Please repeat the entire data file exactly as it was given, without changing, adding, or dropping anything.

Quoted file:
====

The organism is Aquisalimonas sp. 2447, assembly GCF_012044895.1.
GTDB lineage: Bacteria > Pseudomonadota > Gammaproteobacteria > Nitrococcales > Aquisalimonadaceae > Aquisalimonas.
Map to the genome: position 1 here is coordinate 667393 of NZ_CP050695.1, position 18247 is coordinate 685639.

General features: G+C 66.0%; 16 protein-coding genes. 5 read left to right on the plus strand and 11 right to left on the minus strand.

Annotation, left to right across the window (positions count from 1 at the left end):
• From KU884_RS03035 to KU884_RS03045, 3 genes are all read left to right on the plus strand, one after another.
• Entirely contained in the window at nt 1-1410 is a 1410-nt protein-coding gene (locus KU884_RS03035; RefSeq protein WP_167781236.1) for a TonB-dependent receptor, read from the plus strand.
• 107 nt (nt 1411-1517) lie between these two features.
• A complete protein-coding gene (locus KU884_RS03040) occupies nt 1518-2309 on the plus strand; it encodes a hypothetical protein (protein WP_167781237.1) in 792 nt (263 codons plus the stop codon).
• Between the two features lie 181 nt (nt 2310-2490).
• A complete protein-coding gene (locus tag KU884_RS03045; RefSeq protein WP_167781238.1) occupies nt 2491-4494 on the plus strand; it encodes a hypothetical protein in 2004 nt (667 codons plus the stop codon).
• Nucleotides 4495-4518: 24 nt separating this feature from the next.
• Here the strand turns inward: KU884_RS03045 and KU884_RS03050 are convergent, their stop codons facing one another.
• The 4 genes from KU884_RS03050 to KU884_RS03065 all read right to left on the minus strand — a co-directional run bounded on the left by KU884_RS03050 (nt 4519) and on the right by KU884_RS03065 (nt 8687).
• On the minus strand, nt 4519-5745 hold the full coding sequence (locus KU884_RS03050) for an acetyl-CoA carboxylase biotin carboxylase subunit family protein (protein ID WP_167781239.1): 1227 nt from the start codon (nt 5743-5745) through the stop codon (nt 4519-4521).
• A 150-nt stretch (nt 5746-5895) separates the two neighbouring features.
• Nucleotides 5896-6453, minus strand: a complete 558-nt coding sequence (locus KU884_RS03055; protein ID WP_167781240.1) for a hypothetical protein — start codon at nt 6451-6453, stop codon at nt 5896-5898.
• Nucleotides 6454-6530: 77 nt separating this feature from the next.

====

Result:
The organism is Aquisalimonas sp. 2447, assembly GCF_012044895.1.
GTDB lineage: Bacteria > Pseudomonadota > Gammaproteobacteria > Nitrococcales > Aquisalimonadaceae > Aquisalimonas.
Map to the genome: position 1 here is coordinate 667393 of NZ_CP050695.1, position 18247 is coordinate 685639.

General features: G+C 66.0%; 16 protein-coding genes. 5 read left to right on the plus strand and 11 right to left on the minus strand.

Annotation, left to right across the window (positions count from 1 at the left end):
• From KU884_RS03035 to KU884_RS03045, 3 genes are all read left to right on the plus strand, one after another.
• Entirely contained in the window at nt 1-1410 is a 1410-nt protein-coding gene (locus KU884_RS03035; RefSeq protein WP_167781236.1) for a TonB-dependent receptor, read from the plus strand.
• 107 nt (nt 1411-1517) lie between these two features.
• A complete protein-coding gene (locus KU884_RS03040) occupies nt 1518-2309 on the plus strand; it encodes a hypothetical protein (protein WP_167781237.1) in 792 nt (263 codons plus the stop codon).
• Between the two features lie 181 nt (nt 2310-2490).
• A complete protein-coding gene (locus tag KU884_RS03045; RefSeq protein WP_167781238.1) occupies nt 2491-4494 on the plus strand; it encodes a hypothetical protein in 2004 nt (667 codons plus the stop codon).
• Nucleotides 4495-4518: 24 nt separating this feature from the next.
• Here the strand turns inward: KU884_RS03045 and KU884_RS03050 are convergent, their stop codons facing one another.
• The 4 genes from KU884_RS03050 to KU884_RS03065 all read right to left on the minus strand — a co-directional run bounded on the left by KU884_RS03050 (nt 4519) and on the right by KU884_RS03065 (nt 8687).
• On the minus strand, nt 4519-5745 hold the full coding sequence (locus KU884_RS03050) for an acetyl-CoA carboxylase biotin carboxylase subunit family protein (protein ID WP_167781239.1): 1227 nt from the start codon (nt 5743-5745) through the stop codon (nt 4519-4521).
• A 150-nt stretch (nt 5746-5895) separates the two neighbouring features.
• Nucleotides 5896-6453, minus strand: a complete 558-nt coding sequence (locus KU884_RS03055; protein ID WP_167781240.1) for a hypothetical protein — start codon at nt 6451-6453, stop codon at nt 5896-5898.
• Nucleotides 6454-6530: 77 nt separating this feature from the next.